class A
   def method_missing name, *args, &blk
      return whatever(name, *args, &blk)
   end
end

A.new.respond_to(x) would be true for whatever x - if it were for your idea.

Is this really a good idea?

Cheers
Robert

<snip>

> Those are just my opinions though.
Same here :)

> James Edward Gray II

Robert

--
You see things; and you say Why?
But I dream things that never were; and I say Why not?
-- George Bernard Shaw

On Wed, May 30, 2007 at 08:56:08PM +0900, Maurice Gladwell wrote:
> Of course, we don't have standard support for that currently, but we
> could (e.g. with some DSL) declare inside the class definition (e.g.
> above the `def method_missing`) patterns to which method_missing would
> respond.

> So for example, in ActiveRecord::Base we would have something like:

> responds_to /find_by_.+/

Hmm, everybody forgets to anchor their regular expressions :-)

Anyway, this doesn't seem right. find_by_foo will fail if there is no column
called 'foo'. So really you should really check that the column exists.

But that doesn't work either, when you remember that AR also supports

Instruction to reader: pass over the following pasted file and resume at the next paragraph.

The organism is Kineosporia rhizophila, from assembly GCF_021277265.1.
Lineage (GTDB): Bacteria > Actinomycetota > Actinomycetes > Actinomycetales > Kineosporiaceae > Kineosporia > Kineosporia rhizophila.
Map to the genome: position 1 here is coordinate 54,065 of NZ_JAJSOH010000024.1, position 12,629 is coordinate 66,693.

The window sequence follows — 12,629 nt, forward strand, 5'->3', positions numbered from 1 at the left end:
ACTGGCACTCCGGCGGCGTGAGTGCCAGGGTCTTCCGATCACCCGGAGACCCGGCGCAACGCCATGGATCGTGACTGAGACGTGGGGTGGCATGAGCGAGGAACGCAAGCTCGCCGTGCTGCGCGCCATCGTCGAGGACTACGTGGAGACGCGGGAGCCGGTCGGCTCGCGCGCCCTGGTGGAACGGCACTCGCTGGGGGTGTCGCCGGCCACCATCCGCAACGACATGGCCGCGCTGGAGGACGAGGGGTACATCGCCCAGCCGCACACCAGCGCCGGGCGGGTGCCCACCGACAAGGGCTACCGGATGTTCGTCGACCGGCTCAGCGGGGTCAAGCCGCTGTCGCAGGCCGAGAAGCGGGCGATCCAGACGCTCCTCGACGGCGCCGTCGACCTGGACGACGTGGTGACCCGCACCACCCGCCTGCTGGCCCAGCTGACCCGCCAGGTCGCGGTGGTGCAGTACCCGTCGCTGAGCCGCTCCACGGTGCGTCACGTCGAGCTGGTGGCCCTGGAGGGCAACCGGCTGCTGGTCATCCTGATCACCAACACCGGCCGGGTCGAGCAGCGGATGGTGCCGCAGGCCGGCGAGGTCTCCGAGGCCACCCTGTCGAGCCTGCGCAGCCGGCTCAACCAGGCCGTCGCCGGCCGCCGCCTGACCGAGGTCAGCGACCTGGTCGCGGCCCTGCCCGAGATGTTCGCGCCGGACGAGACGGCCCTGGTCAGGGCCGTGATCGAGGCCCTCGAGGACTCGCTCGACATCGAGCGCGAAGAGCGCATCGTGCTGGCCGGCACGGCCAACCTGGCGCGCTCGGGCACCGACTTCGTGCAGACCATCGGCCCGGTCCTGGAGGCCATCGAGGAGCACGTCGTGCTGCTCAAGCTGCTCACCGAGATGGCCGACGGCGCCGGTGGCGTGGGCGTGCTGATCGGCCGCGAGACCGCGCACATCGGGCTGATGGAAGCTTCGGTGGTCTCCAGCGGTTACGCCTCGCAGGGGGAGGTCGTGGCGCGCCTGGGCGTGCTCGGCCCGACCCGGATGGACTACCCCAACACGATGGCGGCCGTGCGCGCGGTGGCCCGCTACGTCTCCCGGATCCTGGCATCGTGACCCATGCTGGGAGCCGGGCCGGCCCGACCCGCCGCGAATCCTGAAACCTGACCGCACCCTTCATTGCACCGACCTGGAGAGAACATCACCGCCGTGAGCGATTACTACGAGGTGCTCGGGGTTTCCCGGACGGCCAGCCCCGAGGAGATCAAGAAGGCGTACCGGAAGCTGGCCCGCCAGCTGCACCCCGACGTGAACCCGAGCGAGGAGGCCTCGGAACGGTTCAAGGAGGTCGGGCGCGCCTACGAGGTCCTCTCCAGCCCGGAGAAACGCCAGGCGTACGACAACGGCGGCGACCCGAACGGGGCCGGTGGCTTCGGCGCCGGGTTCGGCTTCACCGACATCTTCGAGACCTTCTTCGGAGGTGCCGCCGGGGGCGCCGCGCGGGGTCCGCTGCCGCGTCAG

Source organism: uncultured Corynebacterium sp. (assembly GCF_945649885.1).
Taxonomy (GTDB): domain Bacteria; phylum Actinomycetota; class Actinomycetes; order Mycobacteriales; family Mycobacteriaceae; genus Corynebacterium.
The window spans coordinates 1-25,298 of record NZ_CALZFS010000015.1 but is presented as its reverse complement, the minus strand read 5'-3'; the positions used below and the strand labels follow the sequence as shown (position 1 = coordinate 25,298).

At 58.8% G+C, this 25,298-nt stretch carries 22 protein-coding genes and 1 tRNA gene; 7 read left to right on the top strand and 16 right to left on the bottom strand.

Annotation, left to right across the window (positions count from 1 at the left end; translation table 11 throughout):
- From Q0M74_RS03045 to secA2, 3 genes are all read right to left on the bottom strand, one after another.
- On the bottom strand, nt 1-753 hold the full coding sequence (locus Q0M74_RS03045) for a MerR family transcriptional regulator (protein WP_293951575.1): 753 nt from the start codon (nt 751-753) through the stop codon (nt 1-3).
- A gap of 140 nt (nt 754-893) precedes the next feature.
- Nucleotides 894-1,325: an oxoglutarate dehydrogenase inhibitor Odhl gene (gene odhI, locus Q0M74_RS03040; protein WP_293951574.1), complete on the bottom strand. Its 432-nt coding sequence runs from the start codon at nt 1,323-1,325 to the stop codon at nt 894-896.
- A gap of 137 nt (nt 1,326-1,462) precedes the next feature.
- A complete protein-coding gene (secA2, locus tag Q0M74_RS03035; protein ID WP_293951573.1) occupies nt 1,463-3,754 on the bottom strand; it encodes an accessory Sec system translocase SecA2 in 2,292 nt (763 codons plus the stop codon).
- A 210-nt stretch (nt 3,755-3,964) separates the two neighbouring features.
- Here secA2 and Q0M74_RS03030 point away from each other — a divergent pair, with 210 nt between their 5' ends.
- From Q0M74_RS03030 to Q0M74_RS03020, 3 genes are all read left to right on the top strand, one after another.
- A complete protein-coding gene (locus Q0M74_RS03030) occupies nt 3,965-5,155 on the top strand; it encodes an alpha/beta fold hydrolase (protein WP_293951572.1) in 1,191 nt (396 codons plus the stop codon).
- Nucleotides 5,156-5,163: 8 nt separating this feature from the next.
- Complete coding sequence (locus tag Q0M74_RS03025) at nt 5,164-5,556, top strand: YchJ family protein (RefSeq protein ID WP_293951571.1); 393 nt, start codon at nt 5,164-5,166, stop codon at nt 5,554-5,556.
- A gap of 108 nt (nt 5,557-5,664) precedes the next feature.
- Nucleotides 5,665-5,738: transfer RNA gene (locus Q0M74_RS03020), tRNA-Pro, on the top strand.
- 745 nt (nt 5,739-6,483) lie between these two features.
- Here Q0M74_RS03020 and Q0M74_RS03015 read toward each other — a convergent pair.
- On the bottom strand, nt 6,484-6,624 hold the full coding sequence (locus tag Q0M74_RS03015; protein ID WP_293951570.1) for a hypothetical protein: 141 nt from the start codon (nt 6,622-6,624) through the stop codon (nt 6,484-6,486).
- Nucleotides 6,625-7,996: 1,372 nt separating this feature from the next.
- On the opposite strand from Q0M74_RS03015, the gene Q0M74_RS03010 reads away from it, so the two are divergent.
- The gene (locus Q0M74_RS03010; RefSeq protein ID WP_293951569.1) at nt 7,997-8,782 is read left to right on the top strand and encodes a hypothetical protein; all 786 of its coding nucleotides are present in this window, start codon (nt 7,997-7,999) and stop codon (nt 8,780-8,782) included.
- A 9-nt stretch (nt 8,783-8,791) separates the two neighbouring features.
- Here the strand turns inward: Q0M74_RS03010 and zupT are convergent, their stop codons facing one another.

find_by_foo_and_bar(x,y), find_by_foo_and_bar_and_baz(x,y,z) etc.

It would be too expensive to enumerate all these possibilities up-front.
Rather, I think you need to check whether a particular method name is valid
or not. In which case, what you really want is to define a respond_to?
method in ActiveRecord::Base which has the same logic as 'find'.

class ActiveRecord::Base
  alias :respond_to :real_respond_to
  def respond_to?(m)
    return true if real_respond_to?(m)

    # now also return true if m is of the form find_xxxxxxxx and
    # xxxxxx is a valid finder pattern
  end
end

Regards,

Brian.

On May 30, 2007, at 8:34 AM, Robert Dober wrote:

I'm not really sure what else to say.  I read the documentation for  
respond_to?():

$ ri -T Object#respond_to?
----------------------------------------------------- Object#respond_to?
      obj.respond_to?(symbol, include_private=false) => true or false
------------------------------------------------------------------------
      Returns +true+> if _obj_ responds to the given method. Private
      methods are included in the search only if the optional second
      parameter evaluates to +true+.

I know that ActiveRecord model classes will except find_by_*()  
methods, so the fact that respond_to?() returns false for them makes  
the above documentation lie.  That does not seem good to me and it's  
certainly possible to fix it.  Thus, I can only reason that it is a  
bug in ActiveRecord.

> Is this really a good idea?

Is it a good idea not to?  What exactly is the use case for